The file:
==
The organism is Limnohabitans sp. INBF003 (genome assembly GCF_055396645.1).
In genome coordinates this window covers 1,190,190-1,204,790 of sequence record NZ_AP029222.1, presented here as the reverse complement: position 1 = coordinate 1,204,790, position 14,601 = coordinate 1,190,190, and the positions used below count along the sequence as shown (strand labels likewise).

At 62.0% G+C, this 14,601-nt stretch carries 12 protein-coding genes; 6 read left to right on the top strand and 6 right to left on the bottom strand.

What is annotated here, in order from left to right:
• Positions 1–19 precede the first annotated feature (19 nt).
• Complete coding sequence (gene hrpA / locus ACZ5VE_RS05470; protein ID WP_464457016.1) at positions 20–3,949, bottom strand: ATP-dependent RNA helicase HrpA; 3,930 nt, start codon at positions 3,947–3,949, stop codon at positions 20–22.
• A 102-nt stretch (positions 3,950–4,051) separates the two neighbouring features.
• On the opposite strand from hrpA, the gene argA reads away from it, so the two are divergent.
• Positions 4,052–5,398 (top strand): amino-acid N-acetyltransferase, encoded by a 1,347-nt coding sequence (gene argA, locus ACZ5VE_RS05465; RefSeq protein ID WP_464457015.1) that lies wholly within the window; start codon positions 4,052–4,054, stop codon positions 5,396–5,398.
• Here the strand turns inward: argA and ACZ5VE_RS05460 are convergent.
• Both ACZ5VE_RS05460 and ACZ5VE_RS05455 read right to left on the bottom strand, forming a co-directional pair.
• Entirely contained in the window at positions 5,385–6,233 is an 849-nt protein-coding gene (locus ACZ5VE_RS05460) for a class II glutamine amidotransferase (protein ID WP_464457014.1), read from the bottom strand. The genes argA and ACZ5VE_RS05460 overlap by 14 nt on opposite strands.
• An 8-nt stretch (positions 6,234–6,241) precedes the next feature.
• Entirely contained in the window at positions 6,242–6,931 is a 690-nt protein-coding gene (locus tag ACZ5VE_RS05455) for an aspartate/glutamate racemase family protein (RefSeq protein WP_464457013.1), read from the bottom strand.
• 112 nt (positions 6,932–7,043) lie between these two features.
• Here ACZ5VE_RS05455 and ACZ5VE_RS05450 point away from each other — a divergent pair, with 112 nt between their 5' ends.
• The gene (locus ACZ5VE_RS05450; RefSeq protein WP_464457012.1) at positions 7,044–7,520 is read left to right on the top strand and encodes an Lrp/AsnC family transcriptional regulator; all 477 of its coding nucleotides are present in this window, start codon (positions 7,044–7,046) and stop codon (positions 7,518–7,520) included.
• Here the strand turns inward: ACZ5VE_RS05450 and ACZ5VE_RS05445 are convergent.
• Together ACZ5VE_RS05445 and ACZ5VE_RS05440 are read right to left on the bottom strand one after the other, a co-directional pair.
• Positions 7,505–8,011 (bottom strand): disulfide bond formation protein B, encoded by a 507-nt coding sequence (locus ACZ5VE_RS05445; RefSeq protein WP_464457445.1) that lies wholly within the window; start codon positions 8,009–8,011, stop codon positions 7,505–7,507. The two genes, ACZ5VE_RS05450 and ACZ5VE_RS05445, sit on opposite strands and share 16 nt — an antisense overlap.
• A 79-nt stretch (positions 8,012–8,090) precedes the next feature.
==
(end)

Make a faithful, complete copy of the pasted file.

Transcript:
The organism is Limnohabitans sp. INBF003 (genome assembly GCF_055396645.1).
In genome coordinates this window covers 1,190,190-1,204,790 of sequence record NZ_AP029222.1, presented here as the reverse complement: position 1 = coordinate 1,204,790, position 14,601 = coordinate 1,190,190, and the positions used below count along the sequence as shown (strand labels likewise).

At 62.0% G+C, this 14,601-nt stretch carries 12 protein-coding genes; 6 read left to right on the top strand and 6 right to left on the bottom strand.

What is annotated here, in order from left to right:
• Positions 1–19 precede the first annotated feature (19 nt).
• Complete coding sequence (gene hrpA / locus ACZ5VE_RS05470; protein ID WP_464457016.1) at positions 20–3,949, bottom strand: ATP-dependent RNA helicase HrpA; 3,930 nt, start codon at positions 3,947–3,949, stop codon at positions 20–22.
• A 102-nt stretch (positions 3,950–4,051) separates the two neighbouring features.
• On the opposite strand from hrpA, the gene argA reads away from it, so the two are divergent.
• Positions 4,052–5,398 (top strand): amino-acid N-acetyltransferase, encoded by a 1,347-nt coding sequence (gene argA, locus ACZ5VE_RS05465; RefSeq protein ID WP_464457015.1) that lies wholly within the window; start codon positions 4,052–4,054, stop codon positions 5,396–5,398.
• Here the strand turns inward: argA and ACZ5VE_RS05460 are convergent.
• Both ACZ5VE_RS05460 and ACZ5VE_RS05455 read right to left on the bottom strand, forming a co-directional pair.
• Entirely contained in the window at positions 5,385–6,233 is an 849-nt protein-coding gene (locus ACZ5VE_RS05460) for a class II glutamine amidotransferase (protein ID WP_464457014.1), read from the bottom strand. The genes argA and ACZ5VE_RS05460 overlap by 14 nt on opposite strands.
• An 8-nt stretch (positions 6,234–6,241) precedes the next feature.
• Entirely contained in the window at positions 6,242–6,931 is a 690-nt protein-coding gene (locus tag ACZ5VE_RS05455) for an aspartate/glutamate racemase family protein (RefSeq protein WP_464457013.1), read from the bottom strand.
• 112 nt (positions 6,932–7,043) lie between these two features.
• Here ACZ5VE_RS05455 and ACZ5VE_RS05450 point away from each other — a divergent pair, with 112 nt between their 5' ends.
• The gene (locus ACZ5VE_RS05450; RefSeq protein WP_464457012.1) at positions 7,044–7,520 is read left to right on the top strand and encodes an Lrp/AsnC family transcriptional regulator; all 477 of its coding nucleotides are present in this window, start codon (positions 7,044–7,046) and stop codon (positions 7,518–7,520) included.
• Here the strand turns inward: ACZ5VE_RS05450 and ACZ5VE_RS05445 are convergent.
• Together ACZ5VE_RS05445 and ACZ5VE_RS05440 are read right to left on the bottom strand one after the other, a co-directional pair.
• Positions 7,505–8,011 (bottom strand): disulfide bond formation protein B, encoded by a 507-nt coding sequence (locus ACZ5VE_RS05445; RefSeq protein WP_464457445.1) that lies wholly within the window; start codon positions 8,009–8,011, stop codon positions 7,505–7,507. The two genes, ACZ5VE_RS05450 and ACZ5VE_RS05445, sit on opposite strands and share 16 nt — an antisense overlap.
• A 79-nt stretch (positions 8,012–8,090) precedes the next feature.